At Dioxin 2011 in Belgium recently, the first e-Posters that I’ve ever seen at a scientific conference were presented. The e-Posters were arranged by NEXT, a European technology provider for conferences and meetings, and consisted of touch-screen monitors (screens approximately 1m wide x 0.5m high) on stands placed strategically throughout the poster venue. Dioxin posters were prepared in PowerPoint as 6 slides maximum, and loaded on all e-Poster monitors where they could be accessed at any time during the conference by searching authors, keywords, poster number, etc.
According to conference attendees I spoke to, the e-Posters got mixed reviews. Most of the graphics were very good, but some presentations showed reduced resolution, making tables and text illegible. And while there was a convenience to seeing any poster you wanted in one place, that meant you had to actually call the poster up, rather than just walk up and see it. However, a MAJOR benefit was being able to accommodate more posters in less space, which means that more scientists could present their work at the meeting.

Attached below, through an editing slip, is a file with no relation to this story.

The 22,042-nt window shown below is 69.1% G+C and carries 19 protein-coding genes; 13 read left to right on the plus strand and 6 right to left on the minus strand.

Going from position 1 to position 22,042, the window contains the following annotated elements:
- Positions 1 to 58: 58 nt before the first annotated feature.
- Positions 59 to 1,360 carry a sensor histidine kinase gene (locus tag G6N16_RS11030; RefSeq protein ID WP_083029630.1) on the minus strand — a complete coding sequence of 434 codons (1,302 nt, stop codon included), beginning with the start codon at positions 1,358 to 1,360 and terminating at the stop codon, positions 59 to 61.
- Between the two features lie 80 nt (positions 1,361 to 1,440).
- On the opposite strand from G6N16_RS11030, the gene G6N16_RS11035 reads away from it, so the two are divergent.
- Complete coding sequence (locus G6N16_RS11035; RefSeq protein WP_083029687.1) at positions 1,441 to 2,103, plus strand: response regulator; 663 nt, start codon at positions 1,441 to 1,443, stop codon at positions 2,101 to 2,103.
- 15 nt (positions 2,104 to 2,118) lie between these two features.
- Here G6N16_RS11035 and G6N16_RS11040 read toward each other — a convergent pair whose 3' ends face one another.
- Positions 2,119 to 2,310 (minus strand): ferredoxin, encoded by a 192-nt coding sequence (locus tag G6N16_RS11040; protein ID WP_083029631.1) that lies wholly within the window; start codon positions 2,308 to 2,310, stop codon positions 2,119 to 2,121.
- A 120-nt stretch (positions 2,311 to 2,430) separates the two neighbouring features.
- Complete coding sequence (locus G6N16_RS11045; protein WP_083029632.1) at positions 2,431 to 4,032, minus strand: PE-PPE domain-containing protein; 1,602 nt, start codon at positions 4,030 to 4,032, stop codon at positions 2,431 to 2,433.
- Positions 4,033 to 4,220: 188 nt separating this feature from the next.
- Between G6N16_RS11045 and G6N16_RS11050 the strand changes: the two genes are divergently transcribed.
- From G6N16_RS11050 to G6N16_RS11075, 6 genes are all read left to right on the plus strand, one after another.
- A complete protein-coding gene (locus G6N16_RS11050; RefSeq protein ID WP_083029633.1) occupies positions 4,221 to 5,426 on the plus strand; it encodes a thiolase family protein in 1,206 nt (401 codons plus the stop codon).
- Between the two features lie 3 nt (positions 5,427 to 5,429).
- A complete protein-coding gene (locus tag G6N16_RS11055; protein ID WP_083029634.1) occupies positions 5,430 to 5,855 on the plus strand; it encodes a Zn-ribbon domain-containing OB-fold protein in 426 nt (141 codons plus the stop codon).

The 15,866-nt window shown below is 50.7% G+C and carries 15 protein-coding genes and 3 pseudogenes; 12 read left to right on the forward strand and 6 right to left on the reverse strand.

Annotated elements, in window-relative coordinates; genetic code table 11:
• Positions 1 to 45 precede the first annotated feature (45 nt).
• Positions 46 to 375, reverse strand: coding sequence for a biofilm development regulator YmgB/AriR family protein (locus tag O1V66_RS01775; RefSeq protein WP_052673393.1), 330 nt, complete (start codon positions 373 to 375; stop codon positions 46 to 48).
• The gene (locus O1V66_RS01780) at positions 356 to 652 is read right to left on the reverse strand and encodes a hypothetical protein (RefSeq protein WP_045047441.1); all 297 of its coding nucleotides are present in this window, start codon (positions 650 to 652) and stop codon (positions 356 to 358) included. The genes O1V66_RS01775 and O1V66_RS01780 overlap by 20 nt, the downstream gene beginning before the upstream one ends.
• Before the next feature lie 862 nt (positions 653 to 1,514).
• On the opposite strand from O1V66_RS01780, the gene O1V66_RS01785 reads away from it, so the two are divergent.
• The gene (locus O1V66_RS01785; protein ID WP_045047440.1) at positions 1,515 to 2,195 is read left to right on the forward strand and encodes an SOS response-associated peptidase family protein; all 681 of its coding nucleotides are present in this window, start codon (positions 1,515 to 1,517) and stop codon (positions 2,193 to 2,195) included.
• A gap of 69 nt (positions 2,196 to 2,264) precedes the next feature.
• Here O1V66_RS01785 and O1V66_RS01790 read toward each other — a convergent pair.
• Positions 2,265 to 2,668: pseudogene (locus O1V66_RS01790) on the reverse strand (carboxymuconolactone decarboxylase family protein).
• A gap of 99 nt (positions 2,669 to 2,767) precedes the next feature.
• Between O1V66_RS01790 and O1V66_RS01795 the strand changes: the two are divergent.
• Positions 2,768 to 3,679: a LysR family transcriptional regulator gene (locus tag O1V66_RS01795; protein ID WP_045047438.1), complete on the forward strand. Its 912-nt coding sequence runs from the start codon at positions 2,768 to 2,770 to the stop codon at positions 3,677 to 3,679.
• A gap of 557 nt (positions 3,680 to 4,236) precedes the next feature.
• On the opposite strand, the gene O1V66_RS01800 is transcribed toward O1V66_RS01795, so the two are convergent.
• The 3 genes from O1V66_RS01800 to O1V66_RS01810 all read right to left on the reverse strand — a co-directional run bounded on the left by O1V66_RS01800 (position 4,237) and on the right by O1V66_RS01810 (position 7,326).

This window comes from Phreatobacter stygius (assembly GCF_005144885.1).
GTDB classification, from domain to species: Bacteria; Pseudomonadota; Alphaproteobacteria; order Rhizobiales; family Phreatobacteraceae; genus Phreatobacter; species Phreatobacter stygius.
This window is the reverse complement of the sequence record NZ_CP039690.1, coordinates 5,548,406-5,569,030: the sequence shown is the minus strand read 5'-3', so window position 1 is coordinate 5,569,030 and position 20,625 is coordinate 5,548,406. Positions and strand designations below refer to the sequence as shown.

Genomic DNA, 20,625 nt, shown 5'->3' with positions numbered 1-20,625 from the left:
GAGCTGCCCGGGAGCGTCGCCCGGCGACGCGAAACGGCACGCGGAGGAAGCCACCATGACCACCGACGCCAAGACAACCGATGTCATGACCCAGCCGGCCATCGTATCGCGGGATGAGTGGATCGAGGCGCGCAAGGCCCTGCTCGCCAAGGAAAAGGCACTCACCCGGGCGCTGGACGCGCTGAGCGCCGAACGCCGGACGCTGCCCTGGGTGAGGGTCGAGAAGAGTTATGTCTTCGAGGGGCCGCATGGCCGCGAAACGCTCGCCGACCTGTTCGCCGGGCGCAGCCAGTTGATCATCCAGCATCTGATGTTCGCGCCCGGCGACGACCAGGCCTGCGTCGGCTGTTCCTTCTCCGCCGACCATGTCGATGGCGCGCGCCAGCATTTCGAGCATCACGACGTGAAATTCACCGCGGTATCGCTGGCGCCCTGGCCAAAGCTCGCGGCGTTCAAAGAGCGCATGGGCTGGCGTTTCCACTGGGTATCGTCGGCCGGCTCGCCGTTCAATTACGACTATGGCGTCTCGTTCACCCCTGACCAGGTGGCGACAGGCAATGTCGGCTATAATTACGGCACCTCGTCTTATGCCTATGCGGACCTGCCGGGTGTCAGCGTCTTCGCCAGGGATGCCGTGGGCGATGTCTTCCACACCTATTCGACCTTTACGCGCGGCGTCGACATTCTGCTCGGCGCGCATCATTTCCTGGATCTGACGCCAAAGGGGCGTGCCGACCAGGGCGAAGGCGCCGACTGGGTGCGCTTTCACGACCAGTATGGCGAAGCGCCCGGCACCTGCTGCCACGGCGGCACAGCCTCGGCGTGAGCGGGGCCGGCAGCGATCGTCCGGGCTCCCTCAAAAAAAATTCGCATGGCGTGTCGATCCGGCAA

I remember when we used to present our posters tacked up as multiple 8.5 x 11 inch panels years ago before PowerPoint (or Lotus Freelance Graphics; anyone remember that one?) and large format printers revolutionized that industry. I suspect that is what we’ll see with e-Posters also, a revolution, and I congratulate the Dioxin 2011 organizers for being at the forefront. Given that younger people are always early adopters of e-technology these days, it’s only fitting I leave you with a photo of my colleague, Michelle Misselwitz, standing in front of her e-poster on large volume injection for PBDEs and pesticides.